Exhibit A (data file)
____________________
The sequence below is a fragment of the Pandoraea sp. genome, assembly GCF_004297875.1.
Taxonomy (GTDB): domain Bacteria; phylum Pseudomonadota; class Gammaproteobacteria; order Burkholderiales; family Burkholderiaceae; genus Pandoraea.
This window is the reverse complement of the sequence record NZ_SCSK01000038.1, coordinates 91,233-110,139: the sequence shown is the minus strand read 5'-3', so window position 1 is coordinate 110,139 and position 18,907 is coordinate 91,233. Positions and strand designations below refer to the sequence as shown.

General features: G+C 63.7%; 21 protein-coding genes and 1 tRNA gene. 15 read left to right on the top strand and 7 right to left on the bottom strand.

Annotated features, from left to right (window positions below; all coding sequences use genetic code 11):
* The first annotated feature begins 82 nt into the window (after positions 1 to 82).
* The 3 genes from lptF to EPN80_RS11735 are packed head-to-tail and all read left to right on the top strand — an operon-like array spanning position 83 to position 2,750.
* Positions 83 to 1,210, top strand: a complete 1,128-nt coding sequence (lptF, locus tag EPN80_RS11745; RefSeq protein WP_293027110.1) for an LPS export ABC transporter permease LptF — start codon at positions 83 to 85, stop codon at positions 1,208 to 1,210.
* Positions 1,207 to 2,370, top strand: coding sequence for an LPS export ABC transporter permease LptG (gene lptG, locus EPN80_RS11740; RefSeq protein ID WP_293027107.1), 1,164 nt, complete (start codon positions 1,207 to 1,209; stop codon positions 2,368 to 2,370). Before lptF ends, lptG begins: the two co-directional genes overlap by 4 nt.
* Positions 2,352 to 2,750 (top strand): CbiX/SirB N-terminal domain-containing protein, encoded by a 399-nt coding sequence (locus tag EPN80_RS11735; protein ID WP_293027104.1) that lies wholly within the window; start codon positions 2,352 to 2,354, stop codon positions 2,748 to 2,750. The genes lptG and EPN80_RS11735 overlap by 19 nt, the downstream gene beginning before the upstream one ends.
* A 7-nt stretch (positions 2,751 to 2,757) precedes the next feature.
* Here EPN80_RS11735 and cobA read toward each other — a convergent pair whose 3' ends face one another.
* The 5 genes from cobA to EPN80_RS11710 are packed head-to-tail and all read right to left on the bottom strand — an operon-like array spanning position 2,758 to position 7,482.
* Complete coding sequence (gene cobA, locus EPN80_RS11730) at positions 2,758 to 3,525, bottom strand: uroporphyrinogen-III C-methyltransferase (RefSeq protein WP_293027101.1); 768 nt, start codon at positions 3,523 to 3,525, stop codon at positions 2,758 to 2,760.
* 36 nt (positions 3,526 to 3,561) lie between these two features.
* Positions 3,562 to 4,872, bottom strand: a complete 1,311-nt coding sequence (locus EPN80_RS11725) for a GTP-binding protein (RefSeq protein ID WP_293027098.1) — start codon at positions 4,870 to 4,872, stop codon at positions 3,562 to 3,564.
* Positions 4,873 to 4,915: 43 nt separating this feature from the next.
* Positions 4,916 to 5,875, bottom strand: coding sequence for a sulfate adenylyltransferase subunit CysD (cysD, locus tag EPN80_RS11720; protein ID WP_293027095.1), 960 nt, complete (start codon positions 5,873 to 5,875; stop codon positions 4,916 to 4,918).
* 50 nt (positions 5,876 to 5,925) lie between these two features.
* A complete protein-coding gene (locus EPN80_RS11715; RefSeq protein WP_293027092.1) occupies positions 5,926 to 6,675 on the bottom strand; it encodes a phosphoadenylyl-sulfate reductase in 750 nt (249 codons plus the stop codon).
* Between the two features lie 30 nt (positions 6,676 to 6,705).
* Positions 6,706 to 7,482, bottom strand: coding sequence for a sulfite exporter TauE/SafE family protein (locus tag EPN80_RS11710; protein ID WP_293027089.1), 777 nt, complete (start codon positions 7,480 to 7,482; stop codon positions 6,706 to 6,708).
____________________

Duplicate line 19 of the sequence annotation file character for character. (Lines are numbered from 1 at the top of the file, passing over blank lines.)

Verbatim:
* 50 nt (positions 5,876 to 5,925) lie between these two features.